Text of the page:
Nvidia Shuts Down Rumours About Adaptive Sync Support
Bohs Hansen / 2 years ago
There have been rumours going around the internet the last couple of days, that the new Nvidia GeForce GTX 980 and 970 might support Adaptive Sync. Those rumours have been shut finally down after the Chinese technology page Expreview reached out to Nvidia for a comment. Nvidia made it clear in their reply that they want to focus on their own G-sync. This isn’t very surprising, especially with the long range of compatible monitors hitting the market from Acer, Asus, AOC and other companies.
The Adaptive Sync is a royalty free and open standard developed by the Video Electronics Standards Association (VESA) and supported by AMD. The technology does about the same as Nvidia’s own G-Sync, but without any additional hardware. Both technologies let the GPU and monitor keep the display refresh rate in sync with the GPU frame-rates. The end-result is a more fluent picture and an overall smoother result.
The rumour itself should never really have started, but once something like this takes off, it gets around. The two new Nvidia GeForce cards in question only have a DisplayPort 1.2 according to their specifications, and DisplayPort 1.2a is needed for the Adaptive Sync technology. AMD’s current R7 and R9 Radeon cards all feature the DisplayPort 1.2a and thereby already support the Adaptive Sync technology.
This might have been a very deliberate move from Nvidia to boost their own technology. When we look at the new cards, they have the newest of technology everywhere, including the HDMI 2.0 port. Using an older DisplayPort version effectively forces owners of the cards to use Nvidia’s own G-Sync technology, if they want their frame-rate synced.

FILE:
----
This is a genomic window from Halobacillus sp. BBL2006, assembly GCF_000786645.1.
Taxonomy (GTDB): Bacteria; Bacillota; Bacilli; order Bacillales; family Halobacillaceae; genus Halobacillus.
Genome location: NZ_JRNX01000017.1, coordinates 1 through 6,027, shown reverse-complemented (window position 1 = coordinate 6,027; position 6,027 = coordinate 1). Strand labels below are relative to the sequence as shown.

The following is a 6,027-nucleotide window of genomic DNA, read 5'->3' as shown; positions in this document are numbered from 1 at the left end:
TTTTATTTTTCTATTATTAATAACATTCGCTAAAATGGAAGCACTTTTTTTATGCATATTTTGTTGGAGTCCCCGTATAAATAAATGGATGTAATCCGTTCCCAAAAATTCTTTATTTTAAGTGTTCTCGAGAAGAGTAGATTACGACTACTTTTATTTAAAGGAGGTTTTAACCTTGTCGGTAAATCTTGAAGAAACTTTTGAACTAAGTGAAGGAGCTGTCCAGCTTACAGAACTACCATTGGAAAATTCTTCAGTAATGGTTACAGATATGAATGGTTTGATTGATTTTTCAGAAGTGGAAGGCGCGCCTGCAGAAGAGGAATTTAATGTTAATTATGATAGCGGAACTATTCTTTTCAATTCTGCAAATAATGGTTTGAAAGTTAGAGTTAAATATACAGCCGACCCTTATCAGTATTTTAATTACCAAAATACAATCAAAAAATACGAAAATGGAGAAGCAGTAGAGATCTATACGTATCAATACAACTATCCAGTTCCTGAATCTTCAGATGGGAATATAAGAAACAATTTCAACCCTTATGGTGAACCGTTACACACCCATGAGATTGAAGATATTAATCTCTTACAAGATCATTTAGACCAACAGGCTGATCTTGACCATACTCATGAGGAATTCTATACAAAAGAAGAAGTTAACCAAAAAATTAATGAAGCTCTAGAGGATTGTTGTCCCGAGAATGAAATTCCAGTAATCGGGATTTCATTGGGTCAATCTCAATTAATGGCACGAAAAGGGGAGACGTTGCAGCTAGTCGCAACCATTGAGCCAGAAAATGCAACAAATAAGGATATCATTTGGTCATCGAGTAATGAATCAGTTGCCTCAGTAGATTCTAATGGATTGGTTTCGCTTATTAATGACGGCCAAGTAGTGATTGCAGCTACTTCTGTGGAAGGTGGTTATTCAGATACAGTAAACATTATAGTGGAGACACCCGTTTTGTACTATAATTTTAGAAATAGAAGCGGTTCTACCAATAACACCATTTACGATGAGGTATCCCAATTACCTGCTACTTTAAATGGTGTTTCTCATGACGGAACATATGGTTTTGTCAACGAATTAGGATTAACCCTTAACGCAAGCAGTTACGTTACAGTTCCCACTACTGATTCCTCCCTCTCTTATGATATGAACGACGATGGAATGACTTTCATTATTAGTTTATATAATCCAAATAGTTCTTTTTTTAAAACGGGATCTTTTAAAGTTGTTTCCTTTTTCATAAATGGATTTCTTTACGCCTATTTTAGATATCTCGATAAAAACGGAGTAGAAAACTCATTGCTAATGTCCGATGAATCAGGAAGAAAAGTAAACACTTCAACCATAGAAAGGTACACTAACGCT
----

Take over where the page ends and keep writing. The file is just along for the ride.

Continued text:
I honestly have to say, I haven’t seen the two technologies side by side. So I can’t say if one is better than the other. I have however seen both demonstrated separate next to a non-synced setup, and there is a distinct difference.
After having received some comments on this article, I’d like to clarify it a bit more. AMD FreeSync, that is part of the new VESA Adaptive Sync standard, is still a prototype system. There aren’t any actual products for it yet.
The base and support for it is there in the DisplayPort 1.2a on the graphics cards, but it requires the monitors to support it too, thus FreeSync isn’t an actual product yet. FreeSync has been demoed and it will come, but G-Sync is here today.
Thank you Expreview for providing us with this information
Image courtesy of Nvidia